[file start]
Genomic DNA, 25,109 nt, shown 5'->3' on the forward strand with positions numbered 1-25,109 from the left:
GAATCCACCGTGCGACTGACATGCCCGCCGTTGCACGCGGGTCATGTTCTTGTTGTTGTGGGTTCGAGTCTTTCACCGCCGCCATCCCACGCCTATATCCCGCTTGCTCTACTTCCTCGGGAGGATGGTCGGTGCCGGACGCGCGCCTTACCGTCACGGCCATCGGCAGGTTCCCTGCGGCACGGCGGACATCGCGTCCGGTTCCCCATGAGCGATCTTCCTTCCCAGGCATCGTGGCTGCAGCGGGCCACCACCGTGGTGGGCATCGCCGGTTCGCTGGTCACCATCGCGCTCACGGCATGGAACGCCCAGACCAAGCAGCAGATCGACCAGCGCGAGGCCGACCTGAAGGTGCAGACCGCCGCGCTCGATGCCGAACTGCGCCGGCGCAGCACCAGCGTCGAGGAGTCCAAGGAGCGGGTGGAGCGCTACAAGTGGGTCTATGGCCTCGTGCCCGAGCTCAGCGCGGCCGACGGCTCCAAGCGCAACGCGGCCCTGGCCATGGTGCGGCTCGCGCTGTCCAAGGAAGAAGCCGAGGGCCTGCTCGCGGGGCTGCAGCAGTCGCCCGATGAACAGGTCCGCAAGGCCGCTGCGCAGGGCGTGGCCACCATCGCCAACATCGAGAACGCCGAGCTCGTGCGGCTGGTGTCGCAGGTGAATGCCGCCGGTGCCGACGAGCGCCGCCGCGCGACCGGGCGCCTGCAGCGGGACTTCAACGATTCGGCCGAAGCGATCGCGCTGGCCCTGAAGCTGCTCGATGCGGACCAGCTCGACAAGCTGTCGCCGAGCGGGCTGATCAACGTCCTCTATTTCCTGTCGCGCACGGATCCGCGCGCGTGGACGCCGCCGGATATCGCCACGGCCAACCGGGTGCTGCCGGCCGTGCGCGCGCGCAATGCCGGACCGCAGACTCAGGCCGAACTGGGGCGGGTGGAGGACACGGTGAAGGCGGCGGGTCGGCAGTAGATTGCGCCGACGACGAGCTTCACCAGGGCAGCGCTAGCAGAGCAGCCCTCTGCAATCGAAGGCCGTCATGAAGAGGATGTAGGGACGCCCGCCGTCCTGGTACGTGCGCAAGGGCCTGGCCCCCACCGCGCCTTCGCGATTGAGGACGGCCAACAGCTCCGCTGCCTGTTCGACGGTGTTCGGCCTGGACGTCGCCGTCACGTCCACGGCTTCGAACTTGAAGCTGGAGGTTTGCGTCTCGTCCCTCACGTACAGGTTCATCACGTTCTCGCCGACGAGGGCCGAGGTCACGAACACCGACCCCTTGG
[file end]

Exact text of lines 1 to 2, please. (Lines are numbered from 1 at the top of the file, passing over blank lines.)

Genomic DNA, 25,109 nt, shown 5'->3' on the forward strand with positions numbered 1-25,109 from the left:
GAATCCACCGTGCGACTGACATGCCCGCCGTTGCACGCGGGTCATGTTCTTGTTGTTGTGGGTTCGAGTCTTTCACCGCCGCCATCCCACGCCTATATCCCGCTTGCTCTACTTCCTCGGGAGGATGGTCGGTGCCGGACGCGCGCCTTACCGTCACGGCCATCGGCAGGTTCCCTGCGGCACGGCGGACATCGCGTCCGGTTCCCCATGAGCGATCTTCCTTCCCAGGCATCGTGGCTGCAGCGGGCCACCACCGTGGTGGGCATCGCCGGTTCGCTGGTCACCATCGCGCTCACGGCATGGAACGCCCAGACCAAGCAGCAGATCGACCAGCGCGAGGCCGACCTGAAGGTGCAGACCGCCGCGCTCGATGCCGAACTGCGCCGGCGCAGCACCAGCGTCGAGGAGTCCAAGGAGCGGGTGGAGCGCTACAAGTGGGTCTATGGCCTCGTGCCCGAGCTCAGCGCGGCCGACGGCTCCAAGCGCAACGCGGCCCTGGCCATGGTGCGGCTCGCGCTGTCCAAGGAAGAAGCCGAGGGCCTGCTCGCGGGGCTGCAGCAGTCGCCCGATGAACAGGTCCGCAAGGCCGCTGCGCAGGGCGTGGCCACCATCGCCAACATCGAGAACGCCGAGCTCGTGCGGCTGGTGTCGCAGGTGAATGCCGCCGGTGCCGACGAGCGCCGCCGCGCGACCGGGCGCCTGCAGCGGGACTTCAACGATTCGGCCGAAGCGATCGCGCTGGCCCTGAAGCTGCTCGATGCGGACCAGCTCGACAAGCTGTCGCCGAGCGGGCTGATCAACGTCCTCTATTTCCTGTCGCGCACGGATCCGCGCGCGTGGACGCCGCCGGATATCGCCACGGCCAACCGGGTGCTGCCGGCCGTGCGCGCGCGCAATGCCGGACCGCAGACTCAGGCCGAACTGGGGCGGGTGGAGGACACGGTGAAGGCGGCGGGTCGGCAGTAGATTGCGCCGACGACGAGCTTCACCAGGGCAGCGCTAGCAGAGCAGCCCTCTGCAATCGAAGGCCGTCATGAAGAGGATGTAGGGACGCCCGCCGTCCTGGTACGTGCGCAAGGGCCTGGCCCCCACCGCGCCTTCGCGATTGAGGACGGCCAACAGCTCCGCTGCCTGTTCGACGGTGTTCGGCCTGGACGTCGCCGTCACGTCCACGGCTTCGAACTTGAAGCTGGAGGTTTGCGTCTCGTCCCTCACGTACAGGTTCATCACGTTCTCGCCGACGAGGGCCGAGGTCACGAACACCGACCCCTTGG